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Talk: The photography of Leslie Adkin
Presented by Athol McCredie, Curator of Photograhy
Wednesday 30 September, 11am - 12pm
Leslie Adkin (1988-1964) became known as the ‘King of the Tararuas’ for his earlier explorations, route forming and mapping of the ranges when tramping took off as a leisure activity in the 1920s.
Adkin, who farmed near Levin in the first half of the twentieth century, was also an amateur scholar who submitted papers to the Wellington Philosophical Society from age 22. His theories on the geological formation of the Tararuas and lowland areas of the Horowhenua were controversial but later proven largely correct. He worked with local Maori to publish Horowhenua in 1948 on place names and sites of the region; and then a similar book on Wellington titled The Great Harbour of Tara in 1959.
Te Papa has a large collection of Adkin’s photographs. Work over the last year has focussed on scanning all his negatives and ‘joining up’ the different sources of information on the images.
Adkin’s meticulously captioned album images in Te Papa and the Turnbull Library’s collections yield information that can be added to the negatives. His diaries also record each photograph he took. By imaging, transcribing and linking the diaries to his photographs it is now possible on Te Papa’s Collections Online to both read his early diary entries and see the photographs he took on the same day.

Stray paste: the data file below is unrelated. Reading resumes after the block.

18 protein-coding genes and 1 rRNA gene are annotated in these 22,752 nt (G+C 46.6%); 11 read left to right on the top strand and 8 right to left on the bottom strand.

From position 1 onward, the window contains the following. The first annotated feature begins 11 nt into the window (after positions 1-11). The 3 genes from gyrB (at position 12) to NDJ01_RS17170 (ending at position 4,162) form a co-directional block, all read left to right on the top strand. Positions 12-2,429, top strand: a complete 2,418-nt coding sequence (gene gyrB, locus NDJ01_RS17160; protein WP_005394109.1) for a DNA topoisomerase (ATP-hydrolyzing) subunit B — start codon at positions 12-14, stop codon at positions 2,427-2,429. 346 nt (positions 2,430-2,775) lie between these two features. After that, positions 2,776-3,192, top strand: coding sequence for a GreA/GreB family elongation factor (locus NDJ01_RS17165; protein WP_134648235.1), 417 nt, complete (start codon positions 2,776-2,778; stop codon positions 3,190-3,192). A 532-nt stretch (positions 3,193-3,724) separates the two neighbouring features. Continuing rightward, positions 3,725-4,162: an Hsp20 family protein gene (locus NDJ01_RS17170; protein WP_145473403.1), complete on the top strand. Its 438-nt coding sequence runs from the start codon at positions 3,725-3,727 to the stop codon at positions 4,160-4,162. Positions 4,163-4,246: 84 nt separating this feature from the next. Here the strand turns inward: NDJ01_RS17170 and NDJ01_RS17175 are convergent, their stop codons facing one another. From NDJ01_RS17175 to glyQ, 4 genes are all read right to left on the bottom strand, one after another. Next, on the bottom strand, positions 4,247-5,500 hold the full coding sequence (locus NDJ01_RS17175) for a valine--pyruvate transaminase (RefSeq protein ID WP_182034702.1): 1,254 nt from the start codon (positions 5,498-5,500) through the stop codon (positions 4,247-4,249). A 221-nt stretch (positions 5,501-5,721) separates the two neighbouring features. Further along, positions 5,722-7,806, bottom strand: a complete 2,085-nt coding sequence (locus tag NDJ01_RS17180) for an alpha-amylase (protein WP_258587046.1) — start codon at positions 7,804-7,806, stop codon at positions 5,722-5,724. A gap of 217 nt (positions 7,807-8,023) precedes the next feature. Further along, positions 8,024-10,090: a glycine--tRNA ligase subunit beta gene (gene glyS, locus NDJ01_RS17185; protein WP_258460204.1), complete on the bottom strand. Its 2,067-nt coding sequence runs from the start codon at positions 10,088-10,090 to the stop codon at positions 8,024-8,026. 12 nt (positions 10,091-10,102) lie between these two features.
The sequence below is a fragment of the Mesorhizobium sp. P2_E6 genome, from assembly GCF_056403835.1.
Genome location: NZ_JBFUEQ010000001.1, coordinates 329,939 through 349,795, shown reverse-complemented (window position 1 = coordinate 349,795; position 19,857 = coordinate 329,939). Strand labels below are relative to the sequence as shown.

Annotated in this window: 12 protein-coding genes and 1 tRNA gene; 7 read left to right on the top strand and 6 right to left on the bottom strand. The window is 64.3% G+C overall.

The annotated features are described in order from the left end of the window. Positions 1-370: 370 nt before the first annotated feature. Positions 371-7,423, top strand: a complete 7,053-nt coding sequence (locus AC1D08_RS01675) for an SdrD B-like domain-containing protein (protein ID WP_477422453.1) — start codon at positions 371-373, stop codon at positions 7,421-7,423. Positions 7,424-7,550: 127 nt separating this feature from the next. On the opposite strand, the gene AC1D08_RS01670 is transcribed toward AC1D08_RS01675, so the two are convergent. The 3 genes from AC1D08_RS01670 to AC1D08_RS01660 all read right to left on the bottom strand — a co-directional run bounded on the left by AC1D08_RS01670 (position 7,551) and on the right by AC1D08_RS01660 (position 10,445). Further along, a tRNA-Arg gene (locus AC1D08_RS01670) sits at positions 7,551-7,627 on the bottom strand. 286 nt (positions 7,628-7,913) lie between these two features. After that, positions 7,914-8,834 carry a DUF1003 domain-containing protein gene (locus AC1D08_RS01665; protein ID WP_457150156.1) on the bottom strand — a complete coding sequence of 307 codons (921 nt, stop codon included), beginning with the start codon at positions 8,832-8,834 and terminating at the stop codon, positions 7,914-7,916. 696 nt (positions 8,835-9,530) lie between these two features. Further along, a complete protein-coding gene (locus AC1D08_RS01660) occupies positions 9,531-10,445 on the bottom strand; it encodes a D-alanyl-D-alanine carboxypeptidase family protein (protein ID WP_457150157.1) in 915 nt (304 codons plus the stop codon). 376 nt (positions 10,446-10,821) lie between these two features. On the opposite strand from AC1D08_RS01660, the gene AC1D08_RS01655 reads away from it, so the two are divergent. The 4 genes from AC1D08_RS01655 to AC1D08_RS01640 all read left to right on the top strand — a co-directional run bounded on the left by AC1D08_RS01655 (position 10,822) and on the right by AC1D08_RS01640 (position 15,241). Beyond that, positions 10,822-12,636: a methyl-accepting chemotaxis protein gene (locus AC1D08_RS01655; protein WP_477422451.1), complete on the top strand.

Athol McCredie’s (curator of photography) expertise is in New Zealand photography, particularly 1940 to the present. Current research includes the history of the museum’s photography collection, the photographs of Māori and their treatment by the museum, and the personal documentary photography of the 1960s and 1970s. He will talk to Friends about what has been achieved with Adkin’s photographs, what remains to be done, and what an end result might look like. Adkin albums will also be available for viewing.
You can read about Adkin here:
Feature image: Detail from: Tararua Range, by Leslie Adkin. Te Papa (A.008716)
Member $15, Student $20, Non-member $25 (includes a 20% discount voucher from Espresso & free parking)